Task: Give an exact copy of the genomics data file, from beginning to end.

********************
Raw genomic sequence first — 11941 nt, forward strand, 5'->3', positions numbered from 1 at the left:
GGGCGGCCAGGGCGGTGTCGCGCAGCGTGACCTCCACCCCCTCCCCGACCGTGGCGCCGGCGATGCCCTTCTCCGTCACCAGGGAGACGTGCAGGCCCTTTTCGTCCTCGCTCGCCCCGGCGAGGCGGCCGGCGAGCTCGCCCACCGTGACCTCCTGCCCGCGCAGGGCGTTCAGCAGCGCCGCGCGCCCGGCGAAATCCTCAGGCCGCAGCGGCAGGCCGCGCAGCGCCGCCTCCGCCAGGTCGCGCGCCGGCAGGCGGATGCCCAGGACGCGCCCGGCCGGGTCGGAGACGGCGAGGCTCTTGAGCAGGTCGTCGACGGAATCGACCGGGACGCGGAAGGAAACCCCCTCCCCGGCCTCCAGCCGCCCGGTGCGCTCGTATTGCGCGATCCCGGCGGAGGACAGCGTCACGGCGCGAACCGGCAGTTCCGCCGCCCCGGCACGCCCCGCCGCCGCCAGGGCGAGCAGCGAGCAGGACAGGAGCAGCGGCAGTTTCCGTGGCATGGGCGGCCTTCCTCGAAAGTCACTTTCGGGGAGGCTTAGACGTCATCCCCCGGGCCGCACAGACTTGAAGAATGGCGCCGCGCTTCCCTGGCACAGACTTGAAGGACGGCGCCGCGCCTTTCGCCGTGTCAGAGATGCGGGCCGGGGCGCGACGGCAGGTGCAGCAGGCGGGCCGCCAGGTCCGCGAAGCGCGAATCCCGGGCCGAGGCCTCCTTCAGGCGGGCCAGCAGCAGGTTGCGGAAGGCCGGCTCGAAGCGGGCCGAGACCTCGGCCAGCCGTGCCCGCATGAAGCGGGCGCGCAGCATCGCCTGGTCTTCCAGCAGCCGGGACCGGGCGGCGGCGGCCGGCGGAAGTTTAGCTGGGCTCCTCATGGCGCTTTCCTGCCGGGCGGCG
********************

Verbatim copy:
Raw genomic sequence first — 11941 nt, forward strand, 5'->3', positions numbered from 1 at the left:
GGGCGGCCAGGGCGGTGTCGCGCAGCGTGACCTCCACCCCCTCCCCGACCGTGGCGCCGGCGATGCCCTTCTCCGTCACCAGGGAGACGTGCAGGCCCTTTTCGTCCTCGCTCGCCCCGGCGAGGCGGCCGGCGAGCTCGCCCACCGTGACCTCCTGCCCGCGCAGGGCGTTCAGCAGCGCCGCGCGCCCGGCGAAATCCTCAGGCCGCAGCGGCAGGCCGCGCAGCGCCGCCTCCGCCAGGTCGCGCGCCGGCAGGCGGATGCCCAGGACGCGCCCGGCCGGGTCGGAGACGGCGAGGCTCTTGAGCAGGTCGTCGACGGAATCGACCGGGACGCGGAAGGAAACCCCCTCCCCGGCCTCCAGCCGCCCGGTGCGCTCGTATTGCGCGATCCCGGCGGAGGACAGCGTCACGGCGCGAACCGGCAGTTCCGCCGCCCCGGCACGCCCCGCCGCCGCCAGGGCGAGCAGCGAGCAGGACAGGAGCAGCGGCAGTTTCCGTGGCATGGGCGGCCTTCCTCGAAAGTCACTTTCGGGGAGGCTTAGACGTCATCCCCCGGGCCGCACAGACTTGAAGAATGGCGCCGCGCTTCCCTGGCACAGACTTGAAGGACGGCGCCGCGCCTTTCGCCGTGTCAGAGATGCGGGCCGGGGCGCGACGGCAGGTGCAGCAGGCGGGCCGCCAGGTCCGCGAAGCGCGAATCCCGGGCCGAGGCCTCCTTCAGGCGGGCCAGCAGCAGGTTGCGGAAGGCCGGCTCGAAGCGGGCCGAGACCTCGGCCAGCCGTGCCCGCATGAAGCGGGCGCGCAGCATCGCCTGGTCTTCCAGCAGCCGGGACCGGGCGGCGGCGGCCGGCGGAAGTTTAGCTGGGCTCCTCATGGCGCTTTCCTGCCGGGCGGCG